In the last decade, the use of carbon monoxide (CO) as a therapeutic agent molecule has received increasing attention in medicine due to its documented beneficial effects. There are three main areas where CO is evaluated as a clinically valuable medical agent: 1) inflammation, 2) cardiovascular diseases and 3) organ preservation and transplantation.
The anti-inflammatory properties of CO have been corroborated in a large number of animal models including rheumatoid arthritis, diabetes and acute hepatitis. The protective effects of CO as vasodilator have been successfully evaluated on several cardiovascular diseases including pulmonary arterial hypertension, for which there is no cure. Carbon monoxide proved effectiveness in prolonging organ graft survival, particularly in heart and kidney transplants for which CO inhalation has entered Phase II clinical trials.
Despite its current evaluation in novel therapies, the use of gaseous CO poses several problems related to safe handling and delivery to specific target sites in a controlled and measurable fashion. The challenges associated with clinical application of the gas by inhalation have sparked the design of CO-releasing molecules (CORMs) as an alternative approach to the administration of CO (e.g. orally or by injection).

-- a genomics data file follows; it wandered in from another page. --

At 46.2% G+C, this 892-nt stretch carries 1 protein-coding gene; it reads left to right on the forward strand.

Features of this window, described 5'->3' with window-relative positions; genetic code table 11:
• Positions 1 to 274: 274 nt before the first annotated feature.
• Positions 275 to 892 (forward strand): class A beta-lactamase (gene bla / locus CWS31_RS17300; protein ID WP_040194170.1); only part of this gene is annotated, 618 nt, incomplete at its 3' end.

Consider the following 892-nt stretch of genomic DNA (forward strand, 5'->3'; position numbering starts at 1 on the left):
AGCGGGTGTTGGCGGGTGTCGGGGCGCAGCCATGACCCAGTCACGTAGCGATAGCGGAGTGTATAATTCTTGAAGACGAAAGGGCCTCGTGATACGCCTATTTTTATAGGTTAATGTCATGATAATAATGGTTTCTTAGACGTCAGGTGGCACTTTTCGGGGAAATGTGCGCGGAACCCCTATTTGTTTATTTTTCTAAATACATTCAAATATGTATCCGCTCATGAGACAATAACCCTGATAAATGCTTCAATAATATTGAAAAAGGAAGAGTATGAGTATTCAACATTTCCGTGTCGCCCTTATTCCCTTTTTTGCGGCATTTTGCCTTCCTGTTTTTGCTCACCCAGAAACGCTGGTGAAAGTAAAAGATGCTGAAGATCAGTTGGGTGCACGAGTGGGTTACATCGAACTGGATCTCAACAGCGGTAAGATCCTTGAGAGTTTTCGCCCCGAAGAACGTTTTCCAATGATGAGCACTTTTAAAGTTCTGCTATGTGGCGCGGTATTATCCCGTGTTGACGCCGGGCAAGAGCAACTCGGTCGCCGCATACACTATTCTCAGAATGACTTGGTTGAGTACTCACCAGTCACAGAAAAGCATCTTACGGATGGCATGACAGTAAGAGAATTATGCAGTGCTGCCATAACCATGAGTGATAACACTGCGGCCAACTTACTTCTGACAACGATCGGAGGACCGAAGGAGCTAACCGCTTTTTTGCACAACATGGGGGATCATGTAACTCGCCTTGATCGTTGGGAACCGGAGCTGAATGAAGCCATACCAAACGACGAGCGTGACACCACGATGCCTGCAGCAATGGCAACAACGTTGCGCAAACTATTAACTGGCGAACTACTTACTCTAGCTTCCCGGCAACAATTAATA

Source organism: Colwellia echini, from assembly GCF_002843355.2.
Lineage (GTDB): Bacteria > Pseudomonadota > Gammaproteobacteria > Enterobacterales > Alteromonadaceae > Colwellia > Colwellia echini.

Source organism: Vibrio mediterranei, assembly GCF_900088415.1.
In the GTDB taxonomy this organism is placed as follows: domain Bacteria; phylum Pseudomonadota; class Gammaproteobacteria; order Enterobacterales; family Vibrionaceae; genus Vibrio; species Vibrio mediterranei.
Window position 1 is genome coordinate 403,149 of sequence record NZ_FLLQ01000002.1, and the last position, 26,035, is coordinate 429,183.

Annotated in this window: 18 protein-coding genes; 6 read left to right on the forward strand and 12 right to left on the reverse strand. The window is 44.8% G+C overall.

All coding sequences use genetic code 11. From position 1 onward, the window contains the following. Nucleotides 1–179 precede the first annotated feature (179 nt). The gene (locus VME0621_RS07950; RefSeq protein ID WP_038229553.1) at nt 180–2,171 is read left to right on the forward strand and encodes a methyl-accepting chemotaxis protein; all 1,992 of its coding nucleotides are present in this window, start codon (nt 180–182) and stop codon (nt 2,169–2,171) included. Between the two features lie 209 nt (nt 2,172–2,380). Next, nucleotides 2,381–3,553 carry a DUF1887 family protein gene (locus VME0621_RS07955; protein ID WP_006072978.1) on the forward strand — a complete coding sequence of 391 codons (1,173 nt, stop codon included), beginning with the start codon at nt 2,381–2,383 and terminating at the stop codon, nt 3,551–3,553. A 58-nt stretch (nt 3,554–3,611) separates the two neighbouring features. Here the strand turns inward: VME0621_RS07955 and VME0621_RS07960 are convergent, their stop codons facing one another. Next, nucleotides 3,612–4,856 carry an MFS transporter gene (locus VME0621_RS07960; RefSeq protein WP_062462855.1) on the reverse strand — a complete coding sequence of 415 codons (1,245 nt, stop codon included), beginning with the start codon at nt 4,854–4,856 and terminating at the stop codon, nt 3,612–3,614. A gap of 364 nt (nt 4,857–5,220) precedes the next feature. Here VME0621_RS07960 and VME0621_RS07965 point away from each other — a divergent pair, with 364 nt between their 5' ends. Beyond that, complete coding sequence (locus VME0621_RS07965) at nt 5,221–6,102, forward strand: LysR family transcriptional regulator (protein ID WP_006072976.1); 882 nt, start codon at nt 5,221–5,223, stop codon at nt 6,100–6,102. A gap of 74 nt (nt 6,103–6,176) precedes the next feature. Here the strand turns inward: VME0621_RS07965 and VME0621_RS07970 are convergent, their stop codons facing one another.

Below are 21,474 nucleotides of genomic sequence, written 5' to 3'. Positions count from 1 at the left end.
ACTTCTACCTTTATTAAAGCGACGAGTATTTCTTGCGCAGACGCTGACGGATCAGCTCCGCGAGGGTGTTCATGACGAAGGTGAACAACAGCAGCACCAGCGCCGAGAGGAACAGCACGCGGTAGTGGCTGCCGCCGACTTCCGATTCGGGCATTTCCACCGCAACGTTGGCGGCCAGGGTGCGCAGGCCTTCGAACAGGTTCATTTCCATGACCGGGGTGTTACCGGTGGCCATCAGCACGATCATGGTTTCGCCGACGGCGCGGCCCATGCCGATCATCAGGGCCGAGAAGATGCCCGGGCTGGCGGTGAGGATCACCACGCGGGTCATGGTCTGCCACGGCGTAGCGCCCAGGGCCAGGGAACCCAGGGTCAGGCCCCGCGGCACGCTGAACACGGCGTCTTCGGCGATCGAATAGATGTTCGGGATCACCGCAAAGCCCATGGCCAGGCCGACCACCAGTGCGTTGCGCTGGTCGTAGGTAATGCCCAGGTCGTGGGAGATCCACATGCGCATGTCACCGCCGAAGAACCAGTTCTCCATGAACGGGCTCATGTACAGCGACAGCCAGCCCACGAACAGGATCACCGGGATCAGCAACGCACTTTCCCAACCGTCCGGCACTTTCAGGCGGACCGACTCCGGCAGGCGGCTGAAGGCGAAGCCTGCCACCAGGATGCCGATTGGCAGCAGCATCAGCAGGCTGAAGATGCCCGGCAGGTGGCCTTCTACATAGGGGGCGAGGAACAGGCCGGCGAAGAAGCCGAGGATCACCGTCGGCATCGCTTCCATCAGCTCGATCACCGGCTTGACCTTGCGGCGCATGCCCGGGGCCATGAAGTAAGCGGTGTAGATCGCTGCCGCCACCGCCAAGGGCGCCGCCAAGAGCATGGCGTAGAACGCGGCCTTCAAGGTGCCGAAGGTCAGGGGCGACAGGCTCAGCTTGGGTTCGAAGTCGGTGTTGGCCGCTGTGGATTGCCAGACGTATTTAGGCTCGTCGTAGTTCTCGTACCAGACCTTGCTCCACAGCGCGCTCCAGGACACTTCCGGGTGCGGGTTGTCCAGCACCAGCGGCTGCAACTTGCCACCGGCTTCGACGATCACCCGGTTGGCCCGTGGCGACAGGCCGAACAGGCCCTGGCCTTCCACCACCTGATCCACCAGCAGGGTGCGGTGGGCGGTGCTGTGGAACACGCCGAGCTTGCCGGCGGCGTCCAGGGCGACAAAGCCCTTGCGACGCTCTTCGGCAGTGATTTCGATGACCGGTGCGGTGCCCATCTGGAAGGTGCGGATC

However, none of the characterized CO-releasing molecules displays drug-like acceptable properties such as: a) water solubility and biocompatibility, b) stability in aqueous aerobic media, c) slow decay of the M(CO)x fragment in the blood, d) low toxicity and rapid excretion of the metal scaffold after CO release.
In order to meet the above mentioned requirements for a pharmaceutically acceptable CORM, this research project intends to synthesize, investigate, develop and apply new Re-based CO-releasing molecules coupled to with biomolecules. In particular cyanocobalamin (vitamin B12) and other natural hemes will be investigated as the scaffolds for the targeted delivery of the new CORMs.